St. Croix County Facilities Director Jim Elsbury introduced a discussion about the expansion project planned for the Government Center in Hudson.
In 2019, a planning team began talking with department staff about their needs and projected growth.
The existing facility was built in 1993. Since that time, St. Croix County has become the second fastest-growing county in the state of Wisconsin.
To meet the growing needs of residents associated with that growth, the county, working with Klein McCarthy Architects, developed a master plan that proposes additions to the Government Center Building as well as a renovation to the existing building. This new expansion and renovation is projected to meet the county’s needs for the next 20-30 years.
Elsbury explained one of the concepts that will allow the county to continue to occupy space as it needs it going forward is leasing space. By building rentable space in this phase, as the country’s needs grow over the next decade plus, they can terminate those leases to accommodate growth, but until then, the leases provide revenue decreasing the burden on taxpayers.
This expansion is divided into four phases. Phase 1 is currently in progress and includes a Sheriff’s impound lot and expanded staff parking to the south and.a new storage building to the north to house facilities maintenance, emergency vehicles and Sheriff’s Office storage.
The discussion with supervisors Tuesday, Dec. 6, was focused on Phase 2. Phase 2 consists of a south building addition, a north building addition and renovations to the existing building. The renovation converts the first level of the government center to courts services while moving the current first level departments to the south addition. The south addition will accommodate a new public entrance, lobby, adequate security screening, secure judicial circulation, administration departments, secure parking, and evidence processing. The north addition will provide a receiving garage, freight elevator, and expanded courts services. Floor plan can be viewed at government-center-expansion-floorplans
The budget for Phase 2 of the Government Center expansion is $87,436,451. Without taking into consideration revenue generated from tenants or the county’s growing tax base, the initial impact on property taxes would be $40 annually per $100,000 in property value. The mill rate would increase from its current $3.11 to $3.51. A more detailed explanation of the impact on taxpayers can be found at: Phase 2 Impact on Taxpayers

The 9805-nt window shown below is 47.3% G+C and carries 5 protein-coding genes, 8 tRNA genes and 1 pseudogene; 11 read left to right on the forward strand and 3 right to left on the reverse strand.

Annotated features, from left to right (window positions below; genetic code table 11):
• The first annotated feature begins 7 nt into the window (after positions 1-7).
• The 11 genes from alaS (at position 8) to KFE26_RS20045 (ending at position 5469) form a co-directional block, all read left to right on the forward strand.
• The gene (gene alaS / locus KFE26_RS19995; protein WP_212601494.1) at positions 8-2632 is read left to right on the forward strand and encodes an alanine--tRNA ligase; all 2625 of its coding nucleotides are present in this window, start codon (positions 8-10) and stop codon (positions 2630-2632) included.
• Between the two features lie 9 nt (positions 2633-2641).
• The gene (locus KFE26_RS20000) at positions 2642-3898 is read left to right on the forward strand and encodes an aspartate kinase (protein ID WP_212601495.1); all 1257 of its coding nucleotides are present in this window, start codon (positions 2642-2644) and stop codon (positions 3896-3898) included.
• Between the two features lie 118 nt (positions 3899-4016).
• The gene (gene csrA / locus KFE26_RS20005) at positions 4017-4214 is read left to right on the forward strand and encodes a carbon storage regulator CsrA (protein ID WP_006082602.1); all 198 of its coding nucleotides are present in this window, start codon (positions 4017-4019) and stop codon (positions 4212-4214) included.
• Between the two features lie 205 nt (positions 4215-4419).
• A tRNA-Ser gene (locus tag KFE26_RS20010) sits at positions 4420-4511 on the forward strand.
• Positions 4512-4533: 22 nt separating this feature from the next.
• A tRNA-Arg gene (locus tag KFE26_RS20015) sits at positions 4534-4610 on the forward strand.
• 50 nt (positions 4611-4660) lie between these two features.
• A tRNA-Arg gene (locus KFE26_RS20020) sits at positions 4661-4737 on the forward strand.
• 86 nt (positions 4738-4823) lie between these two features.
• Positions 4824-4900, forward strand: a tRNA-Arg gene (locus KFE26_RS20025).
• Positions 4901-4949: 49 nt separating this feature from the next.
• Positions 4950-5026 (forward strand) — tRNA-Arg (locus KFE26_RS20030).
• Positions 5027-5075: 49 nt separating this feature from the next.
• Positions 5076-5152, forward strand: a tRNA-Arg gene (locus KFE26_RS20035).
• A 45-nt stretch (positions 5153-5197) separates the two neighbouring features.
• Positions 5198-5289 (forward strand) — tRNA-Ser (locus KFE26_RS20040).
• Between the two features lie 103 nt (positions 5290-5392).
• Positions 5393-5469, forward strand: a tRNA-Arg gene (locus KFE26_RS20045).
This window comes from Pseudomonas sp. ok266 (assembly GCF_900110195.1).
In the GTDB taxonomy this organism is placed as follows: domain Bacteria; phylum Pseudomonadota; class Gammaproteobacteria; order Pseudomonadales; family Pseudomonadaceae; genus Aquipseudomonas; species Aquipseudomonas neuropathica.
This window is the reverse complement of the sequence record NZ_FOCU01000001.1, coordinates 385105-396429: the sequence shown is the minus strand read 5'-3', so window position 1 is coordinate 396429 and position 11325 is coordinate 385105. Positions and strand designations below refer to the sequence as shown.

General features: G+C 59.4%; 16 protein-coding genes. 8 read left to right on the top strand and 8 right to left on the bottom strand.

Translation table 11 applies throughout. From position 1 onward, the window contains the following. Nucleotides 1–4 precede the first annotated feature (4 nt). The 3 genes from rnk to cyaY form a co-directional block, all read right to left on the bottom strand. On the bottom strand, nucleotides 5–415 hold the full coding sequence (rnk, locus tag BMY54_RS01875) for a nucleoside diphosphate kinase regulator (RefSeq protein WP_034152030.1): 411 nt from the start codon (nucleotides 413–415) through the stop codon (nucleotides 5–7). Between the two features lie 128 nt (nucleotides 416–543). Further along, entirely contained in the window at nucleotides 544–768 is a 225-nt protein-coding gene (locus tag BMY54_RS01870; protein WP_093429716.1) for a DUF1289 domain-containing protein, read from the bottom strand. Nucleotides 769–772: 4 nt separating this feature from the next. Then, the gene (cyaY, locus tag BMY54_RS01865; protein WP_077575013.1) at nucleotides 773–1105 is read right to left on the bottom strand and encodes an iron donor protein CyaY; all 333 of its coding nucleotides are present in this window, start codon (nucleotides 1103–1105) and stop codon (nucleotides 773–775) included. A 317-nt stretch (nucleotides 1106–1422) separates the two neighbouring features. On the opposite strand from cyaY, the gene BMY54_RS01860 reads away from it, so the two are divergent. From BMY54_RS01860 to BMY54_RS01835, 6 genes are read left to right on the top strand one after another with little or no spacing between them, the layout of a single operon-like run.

“Now is the most cost-effective time to do this for our taxpayers. Interest rates are the lowest we’ve seen in well over 30 years,” said County Administrator Ken Witt.
One of the primary focuses of Phase 2 is public safety with the combining of the Sheriff’s Office and Hudson Police Department resources. Both departments would do more than share space including training areas, they will integrate some of their capabilities including the processing and storage of evidence.
“One of the questions Administrator Witt brought up was, ‘How would it work, combining with Hudson PD in this building?’ Aside from the money (saving money) which is obviously number one, number two it's a willingness and a cooperative motion to get this going. I was all on board. Chief Geoff Willems and I have known each other for a number of years. I think this makes complete sense that as we look to expand, that we do it with other partners,” St. Croix County Sheriff Scott Knutson said.
“This really makes sense from our perspective because we spend a lot of time working in collaboration with the Sheriff’s Department, working with the DOC, and working with Human Services. Having to go to all of those other locations takes time and ties up resources. Having access to all of that in the same building, just a walk up stairs or across the hall is much more efficient,” Hudson Police Chief Geoff Willems.
HCM Architects joined the project four months ago, inheriting the masterplan completed in 2020 but needing to accommodate additional departments including Hudson police, Wisconsin Department of Corrections and public defenders. Architect Tim Mcllwain explained HCM’s approach.
“We’re very early in this process. We’ve focused a lot on, ‘How do we fit this on to this site and how do we want to improve this site not just for the next 20 years but for 30 years and beyond.’ The immediate strategy as far as infrastructure, the ring road and the utilities, those are starting to happen now as part of Phase 1.
“The long-term strategy is to include tenants to help fund the project and be co-residents in the facility, but when the county needs additional space in 20 or 30 years it’s there as the county continues to grow,” Mcllwain said.
Elsbury emphasized that the floor plans and renderings are still conceptual at this point and exist to make sure enough square footage has been designed to accommodate all of the needs identified by county staff and other stakeholders. More tweaking and changes are expected as more folks get a chance to see the plans and discussions continue.
The Government Center Building Subcommittee has recommended an expansion project of the Government Center move forward. It is scheduled to be reviewed by the Administration Committee at its Jan. 18 meeting.
If the Administration Committee decides to recommend the project it will be considered by the full county board at its Feb. 1 meeting.
If approved, construction of the expansion would happen in 2023. Remodeling of the existing building would start in 2024 after the construction of the expansion is complete. Completion of the expansion would be expected by the end of 2024 or early 2025.
Details and updates on the project can be found at: Government-Center-Expansion.